The web is huge and all encompassing. Coding boot camps, by and large, only teach web development languages and techniques because every business needs a website. This means there are an incredible amount of jobs for web developers open (I didn’t even filter the results on Stack Overflow to prove this point). Everybody has a smartphone in their pocket which runs apps backed by web services. Much of #techtwitter talks about web development or phone app development. Given all of this focus on app and web development why would you want to learn C++ these days?
To answer this, we need to know a few things:
- What is C++ currently used for?
- Why wouldn’t you want to learn C++?
- How hard is it to learn?
- Are there enough job openings to warrant learning it?
In my somewhat biased opinion the answer is yes it is worth learning. There are interesting problems to be solved in a way that C++ can handle well. While there are gotchas to the C++ that other languages protect a developer from many of these have been solved with recent additions to C++ and its core libraries.
What Is C++ Used For In 2021?
C++ has long been associated with solving problems where performance and/or fine grained control over resources is a priority. This includes this like:
- Programming embedded devices
- Game/graphics engines
- Mathematical libraries (used in scientific computing)
- Financial calculations
At the time of writing this I am working on code that runs on an unmanned aerial vehicle. We use C++ because we need to ensure that the code that handles things like temperature sensing, relay control, and control over the flight surfaces of the plane operate quickly enough to keep the plane flying. While there are other languages that could likely perform meet this performance requirement there are a few other reasons.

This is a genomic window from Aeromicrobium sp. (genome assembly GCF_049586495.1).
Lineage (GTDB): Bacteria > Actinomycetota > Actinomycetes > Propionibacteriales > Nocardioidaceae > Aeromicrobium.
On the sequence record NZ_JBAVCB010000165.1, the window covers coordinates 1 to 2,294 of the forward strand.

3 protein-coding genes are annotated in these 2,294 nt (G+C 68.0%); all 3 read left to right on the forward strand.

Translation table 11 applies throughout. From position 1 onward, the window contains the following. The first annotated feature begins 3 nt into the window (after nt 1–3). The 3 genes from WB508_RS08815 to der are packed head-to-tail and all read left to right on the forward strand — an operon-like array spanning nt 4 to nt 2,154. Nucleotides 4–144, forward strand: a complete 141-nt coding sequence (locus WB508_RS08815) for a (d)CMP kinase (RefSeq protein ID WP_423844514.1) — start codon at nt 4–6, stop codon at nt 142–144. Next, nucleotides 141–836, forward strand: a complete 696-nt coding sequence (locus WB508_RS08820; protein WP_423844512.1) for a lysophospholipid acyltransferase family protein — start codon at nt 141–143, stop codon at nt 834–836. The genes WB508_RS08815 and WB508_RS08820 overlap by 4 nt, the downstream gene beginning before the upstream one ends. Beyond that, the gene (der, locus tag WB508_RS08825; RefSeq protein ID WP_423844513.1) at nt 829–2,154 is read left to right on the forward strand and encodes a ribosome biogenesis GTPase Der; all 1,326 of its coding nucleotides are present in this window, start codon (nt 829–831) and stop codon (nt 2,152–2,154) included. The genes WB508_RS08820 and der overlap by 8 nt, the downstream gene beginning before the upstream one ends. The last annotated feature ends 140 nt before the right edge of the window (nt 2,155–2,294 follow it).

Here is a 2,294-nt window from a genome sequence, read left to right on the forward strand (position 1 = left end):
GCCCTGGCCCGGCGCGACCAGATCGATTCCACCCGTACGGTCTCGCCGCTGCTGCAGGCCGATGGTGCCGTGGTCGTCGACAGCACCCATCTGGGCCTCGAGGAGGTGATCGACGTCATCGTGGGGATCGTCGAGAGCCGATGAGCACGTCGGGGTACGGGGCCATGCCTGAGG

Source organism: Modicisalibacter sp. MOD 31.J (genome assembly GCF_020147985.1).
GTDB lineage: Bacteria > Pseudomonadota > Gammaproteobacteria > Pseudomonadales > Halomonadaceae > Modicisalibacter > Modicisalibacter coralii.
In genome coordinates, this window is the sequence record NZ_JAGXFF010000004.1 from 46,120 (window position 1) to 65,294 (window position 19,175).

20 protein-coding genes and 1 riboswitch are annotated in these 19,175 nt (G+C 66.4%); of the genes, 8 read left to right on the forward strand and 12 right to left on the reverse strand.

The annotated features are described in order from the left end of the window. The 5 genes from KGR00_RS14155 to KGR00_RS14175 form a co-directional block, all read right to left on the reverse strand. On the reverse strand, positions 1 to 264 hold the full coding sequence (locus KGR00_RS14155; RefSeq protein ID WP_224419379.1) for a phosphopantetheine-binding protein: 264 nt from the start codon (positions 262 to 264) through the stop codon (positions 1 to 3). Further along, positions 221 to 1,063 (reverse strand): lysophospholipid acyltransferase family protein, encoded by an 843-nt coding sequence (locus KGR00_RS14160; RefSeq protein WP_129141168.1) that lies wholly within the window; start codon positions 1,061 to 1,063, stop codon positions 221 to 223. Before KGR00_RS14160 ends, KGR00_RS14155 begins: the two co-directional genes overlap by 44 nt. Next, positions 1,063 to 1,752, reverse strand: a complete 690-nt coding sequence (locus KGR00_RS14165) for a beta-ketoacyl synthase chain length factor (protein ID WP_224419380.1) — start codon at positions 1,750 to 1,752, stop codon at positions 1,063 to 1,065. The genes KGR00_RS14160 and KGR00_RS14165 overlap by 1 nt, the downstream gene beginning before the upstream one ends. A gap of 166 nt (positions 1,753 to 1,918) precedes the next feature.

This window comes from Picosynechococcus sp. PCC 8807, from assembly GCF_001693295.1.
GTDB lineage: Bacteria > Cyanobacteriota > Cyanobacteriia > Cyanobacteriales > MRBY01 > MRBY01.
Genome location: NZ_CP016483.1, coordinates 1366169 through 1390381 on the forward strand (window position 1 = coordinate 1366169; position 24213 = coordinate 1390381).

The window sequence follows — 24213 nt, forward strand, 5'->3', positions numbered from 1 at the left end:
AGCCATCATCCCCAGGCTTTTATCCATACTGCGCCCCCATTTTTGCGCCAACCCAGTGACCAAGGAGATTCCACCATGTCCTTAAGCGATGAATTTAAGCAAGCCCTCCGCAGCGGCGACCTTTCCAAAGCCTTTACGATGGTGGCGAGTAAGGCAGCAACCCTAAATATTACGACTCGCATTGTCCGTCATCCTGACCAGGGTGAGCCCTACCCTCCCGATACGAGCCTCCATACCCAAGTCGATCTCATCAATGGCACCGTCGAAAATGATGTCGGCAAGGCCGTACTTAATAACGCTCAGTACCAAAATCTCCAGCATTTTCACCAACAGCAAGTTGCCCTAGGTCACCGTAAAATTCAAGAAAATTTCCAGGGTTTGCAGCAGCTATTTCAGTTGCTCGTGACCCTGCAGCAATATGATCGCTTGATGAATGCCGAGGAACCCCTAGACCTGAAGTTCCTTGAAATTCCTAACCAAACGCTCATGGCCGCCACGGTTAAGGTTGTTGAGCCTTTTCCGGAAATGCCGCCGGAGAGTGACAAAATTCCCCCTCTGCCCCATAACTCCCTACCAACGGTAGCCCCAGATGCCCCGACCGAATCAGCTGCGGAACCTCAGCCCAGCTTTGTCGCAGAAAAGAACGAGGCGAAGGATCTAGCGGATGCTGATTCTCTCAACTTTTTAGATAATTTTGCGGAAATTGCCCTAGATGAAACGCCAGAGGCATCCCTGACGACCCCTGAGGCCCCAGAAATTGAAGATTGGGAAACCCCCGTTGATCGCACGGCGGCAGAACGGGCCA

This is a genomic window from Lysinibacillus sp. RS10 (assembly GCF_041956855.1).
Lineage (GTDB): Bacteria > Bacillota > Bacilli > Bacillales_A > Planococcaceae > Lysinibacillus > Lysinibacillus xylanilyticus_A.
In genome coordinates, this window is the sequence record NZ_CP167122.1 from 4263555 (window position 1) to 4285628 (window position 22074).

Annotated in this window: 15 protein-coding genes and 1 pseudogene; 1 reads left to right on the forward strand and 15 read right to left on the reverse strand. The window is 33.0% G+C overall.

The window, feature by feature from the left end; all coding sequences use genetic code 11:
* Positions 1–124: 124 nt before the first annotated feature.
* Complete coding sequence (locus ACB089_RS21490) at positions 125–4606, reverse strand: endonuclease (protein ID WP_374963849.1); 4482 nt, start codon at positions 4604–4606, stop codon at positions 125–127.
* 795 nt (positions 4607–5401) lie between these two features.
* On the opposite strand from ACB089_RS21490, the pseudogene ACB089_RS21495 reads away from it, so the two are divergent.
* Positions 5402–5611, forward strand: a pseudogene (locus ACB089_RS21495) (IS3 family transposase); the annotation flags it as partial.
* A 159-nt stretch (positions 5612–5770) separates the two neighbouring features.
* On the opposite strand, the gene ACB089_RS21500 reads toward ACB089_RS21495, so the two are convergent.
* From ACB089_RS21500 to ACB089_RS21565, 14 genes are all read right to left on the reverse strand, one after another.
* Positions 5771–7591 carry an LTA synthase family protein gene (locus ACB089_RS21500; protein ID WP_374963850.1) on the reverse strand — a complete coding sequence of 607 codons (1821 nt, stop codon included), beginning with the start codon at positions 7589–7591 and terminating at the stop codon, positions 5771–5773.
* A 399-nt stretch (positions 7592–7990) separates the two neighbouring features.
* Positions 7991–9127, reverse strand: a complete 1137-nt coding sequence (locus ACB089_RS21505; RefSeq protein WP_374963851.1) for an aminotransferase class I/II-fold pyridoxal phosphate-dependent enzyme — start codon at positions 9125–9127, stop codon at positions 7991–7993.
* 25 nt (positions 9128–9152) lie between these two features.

Much of the simulation that tests how the plane is going to work and run our software happens in Matlab and Simulink. It is easy to integrate C and C++ software with Matlab. Additionally, as part of this testing, we use various PXI/PXIe cards (computer expansion cards with a specialized interface) such as programmable resistor cards to emulated resistance based thermometers and communications cards that handle aviation specific messaging. The APIs for these cards are presented in C or C++.
What I’m working on is just one of many interesting problems that can be solved in the arena of software engineering. C++, in this case, happens to be a great tool for the job despite the upcoming reasons that you might not want to use it.
Why Wouldn’t You Want To Learn C++?
While there are several things about C++ that are challenging the most prominent of the issues is memory safety. C and C++ give a developer control over the memory that is being used. This can be one of the keys to wringing extra performance out of an algorithm. It is also historically and currently one of the biggest security risks in any software. In other words: It’s a gigantic footgun that comes with it’s own hostler:
While memory safety is the biggest issue, in my opinion, with using C++ many of the actual issues with memory safety have been resolved with recent additions to the C++ language. One of the largest issues surrounds when new memory is allocated, when it is released (freed), and if the memory is used before allocation or after release. This issue has historically been solved by wrapping the memory in a class and by doing the allocation and release in the constructor and destructor respectively. This is known as RAII; Resource Allocation Is Initialization. If the memory is only used by the object and is released when the object is then it “should” eliminate the problems of use after releasing. The advent of smart pointers in C++11 do this internally to make life easier for developers and are part of the language and all implementations of the standard library.